Not enough cord for your lamp or radio to reach the nearest outlet? Just plowing through the junk drawer for an extension cord? This may not be a good idea. Extension cords can be very helpful in delivering power right where we need it. However, regardless of the gauge or rating of the cord, an extension cord is a temporary solution and is not meant to be used as a long-term extension of your household’s electrical system.
Roughly 3,300 home fires originate in extension cords each year, killing 50 people and injuring 270 more. Extension cords can overheat and cause fires when used improperly, so keep these important tips in mind to protect your home and workplace.
Using extension cords properly is critical to your safety. With continuous use over time, an extension cord can rapidly deteriorate, creating a potentially dangerous electric shock or fire hazard. The Electrical Safety Foundation International (ESFI) offers the following tips for staying safe from electric shock and electrical fires:
- Do not overload extension cords or allow them to run through water or snow on the ground.
- Do not substitute extension cords for permanent wiring.
- Do not run through walls, doorways, ceilings, or floors. If a cord is covered, heat cannot escape, which may result in a fire hazard.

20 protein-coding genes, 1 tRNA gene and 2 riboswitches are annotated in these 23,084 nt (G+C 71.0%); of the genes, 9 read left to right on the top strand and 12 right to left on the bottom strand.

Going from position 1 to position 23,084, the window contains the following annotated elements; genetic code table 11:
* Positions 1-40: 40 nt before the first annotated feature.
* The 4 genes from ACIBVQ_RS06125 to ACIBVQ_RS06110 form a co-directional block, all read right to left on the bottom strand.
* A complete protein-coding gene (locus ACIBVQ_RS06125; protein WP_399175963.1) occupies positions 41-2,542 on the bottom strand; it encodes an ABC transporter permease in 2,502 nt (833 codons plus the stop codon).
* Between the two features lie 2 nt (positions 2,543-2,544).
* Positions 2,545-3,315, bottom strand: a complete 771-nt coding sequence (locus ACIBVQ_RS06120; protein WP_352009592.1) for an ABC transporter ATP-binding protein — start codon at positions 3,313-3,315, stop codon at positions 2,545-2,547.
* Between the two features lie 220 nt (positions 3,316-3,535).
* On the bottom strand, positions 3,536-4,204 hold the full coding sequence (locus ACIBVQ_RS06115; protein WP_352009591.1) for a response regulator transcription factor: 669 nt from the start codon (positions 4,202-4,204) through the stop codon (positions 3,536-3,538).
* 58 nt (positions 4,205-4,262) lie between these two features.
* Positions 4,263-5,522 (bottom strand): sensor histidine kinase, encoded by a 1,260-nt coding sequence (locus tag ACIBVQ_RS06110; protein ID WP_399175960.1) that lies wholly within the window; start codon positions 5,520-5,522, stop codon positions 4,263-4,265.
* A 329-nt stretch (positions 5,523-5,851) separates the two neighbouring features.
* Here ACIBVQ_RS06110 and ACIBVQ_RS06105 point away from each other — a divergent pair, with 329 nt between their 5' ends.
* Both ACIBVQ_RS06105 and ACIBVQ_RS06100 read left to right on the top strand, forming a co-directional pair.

- Do not use an extension cord for more than one appliance.
- Heavy reliance on extension cords is an indication that you have too few outlets to address your needs. Have additional outlets installed where you need them.
- Multiple plug outlets must be plugged directly into mounted electrical receptacles; they cannot be chained together.
- Make sure the extension cord or temporary power strip you use is rated for the products to be plugged in, and is marked for either indoor or outdoor use.
- The appliance or tool that you are using the cord with will have a wattage rating on it. Match this up with your extension cord, and do not use a cord that has a lower rating.
- Never use a cord that feels hot or is damaged in any way. Touching even a single exposed strand can give you an electric shock or burn.
- Never use three-prong plugs with outlets that only have two slots for the plug. Do not cut off the ground pin to force a fit. This defeats the purpose of a three-prong plug and could lead to an electrical shock. Never force a plug into an outlet if it doesn’t fit.
- Use extension cords with polarized and/or three-prong plugs.
- Buy only cords approved by an independent testing laboratory, such as Underwriters Laboratories (UL), Intertek (ETL), or Canadian Standards Association (CSA).
Extension Cord Designations
- S: Designed for general Use
- W: Rated for Outdoor Use
- J: Standard 300 Voltage Insulation
- T: made from Vinyl Thermoplastic
- P: Parallel Wire Construction (Air Conditioner Cords and Household Extension Cords)
- O: Oil-Resistant
- E: Made from TPE
Cord Length and Amperage Limits
- 25 – 50 Feet Extension Cords
- 16 Gauge(1-13 Amps)
- 14 Gauge (14-15 Amps)
- 12-10 Gauge (16-20 Amps)
- 100 Feet Extension Cords
- 16 Gauge (1-10 Amps)
- 14 Gauge (11-13 Amps)
- 12 Gauge (14-15 Amps)
- 10 Gauge (16-20 Amps)
- 150 Feet Extension Cords
- 14 Gauge (1-7 Amps)
- 12 Gauge (8-10 Amps)
- 10 Gauge (11-15 Amps)